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Chernobyl nuclear power plant: 32 years later

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The Chernobyl nuclear disaster began in the early hours of Saturday 26 April 1986 in the Chernobyl Nuclear Power Plant. An explosion released large quantities of radioactive contamination into the atmosphere, which spread over much of Western USSR and Europe, until the Norway. It is considered the worst nuclear power plant accident in history and is one of only two classified as a level 7 event on the International Nuclear Event Scale (the other is the Fukushima nuclear disaster in 2011, Japan, and I hope to write something about this in October). The disaster began during a systems test at reactor number four of the Chernobyl plant. There was a sudden surge of power output, and when was attempted an emergency shutdown, a more extreme spike in power output occurred, which led to crash a reactor vessel and a series of explosions. These events exposed the graphite moderator of the reactor to air, causing it to start. The resulting fire sent a plume of highly radioactive smoke into the atmosphere and over an extensive geographical area. This plume went on to drift over large parts of the western Soviet Union and Europe. According to official post-Soviet data about 60% of the radioactive fallout landed in Belarus. The battle against the contamination and limitated a greater catastrophe involved over 500,000 workers, the “liquidators”, that cost an estimated 18 billion Rubles. Only after the level of radiation set off alarms at the Forsmark Nuclear Power Plant in Sweden, over one thousand kilometers from the Chernobyl Plant, the Soviet Union did publicly admit that had occurred a nuclear accident. After evacuating the nearby city of Pripyat, the following warning message was read on state’s TV:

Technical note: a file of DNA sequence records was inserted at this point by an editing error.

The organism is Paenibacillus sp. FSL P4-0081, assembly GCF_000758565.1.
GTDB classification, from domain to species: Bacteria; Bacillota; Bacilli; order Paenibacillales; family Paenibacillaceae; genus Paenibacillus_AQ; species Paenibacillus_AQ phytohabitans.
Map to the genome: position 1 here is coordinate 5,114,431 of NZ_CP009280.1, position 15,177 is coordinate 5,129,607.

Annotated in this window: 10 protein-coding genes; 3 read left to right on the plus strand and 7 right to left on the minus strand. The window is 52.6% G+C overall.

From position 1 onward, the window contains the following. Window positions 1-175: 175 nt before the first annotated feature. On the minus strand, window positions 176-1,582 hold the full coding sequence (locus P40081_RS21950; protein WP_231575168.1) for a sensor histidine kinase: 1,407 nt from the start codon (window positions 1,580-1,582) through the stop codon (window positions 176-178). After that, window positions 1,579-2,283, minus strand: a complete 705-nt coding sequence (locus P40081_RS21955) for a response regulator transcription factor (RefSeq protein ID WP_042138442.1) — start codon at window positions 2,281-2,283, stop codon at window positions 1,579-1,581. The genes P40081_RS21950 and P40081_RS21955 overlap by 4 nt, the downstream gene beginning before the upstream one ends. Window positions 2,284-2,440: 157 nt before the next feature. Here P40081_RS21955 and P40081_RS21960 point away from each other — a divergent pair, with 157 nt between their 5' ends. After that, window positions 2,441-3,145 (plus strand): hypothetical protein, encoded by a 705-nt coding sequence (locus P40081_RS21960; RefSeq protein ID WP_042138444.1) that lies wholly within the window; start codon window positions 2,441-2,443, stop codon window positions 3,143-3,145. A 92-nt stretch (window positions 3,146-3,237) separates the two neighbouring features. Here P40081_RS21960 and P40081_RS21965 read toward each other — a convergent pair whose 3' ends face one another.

“There has been an accident at the Chernobyl Nuclear Power Plant. One of the nuclear reactors was damaged. The effects of the accident are being remedied. Assistance has been provided to any affected people. An investigative commission has been set up.” {28 April 1986, 21:00}
Deaths directly attributed to the accident were thirty one, all of the reactor staff and emergency workers, and from 1986 to 2000 over 350,000 people were evacuated and resettled from the most severely contaminated areas of Belarus, Russia, and Ukraine.The Russian publication says that were 985,000 premature cancer deaths worldwide between 1986 and 2004 and it’s probably the result of radioactive contamination from Chernobyl. Then was quickly constructed a massive metal structure, a sarcophagus (in Russian “Obyekt Ukrytiye”, shelter or covering) to encase Unit 4 like an emergency measure for stop the release of radiation into the atmosphere following the 1986 disaster. It is estimated that inside there is 200 tons of radioactive corium, 30 tons of contaminated dust and 16 tons of uranium and plutonium.

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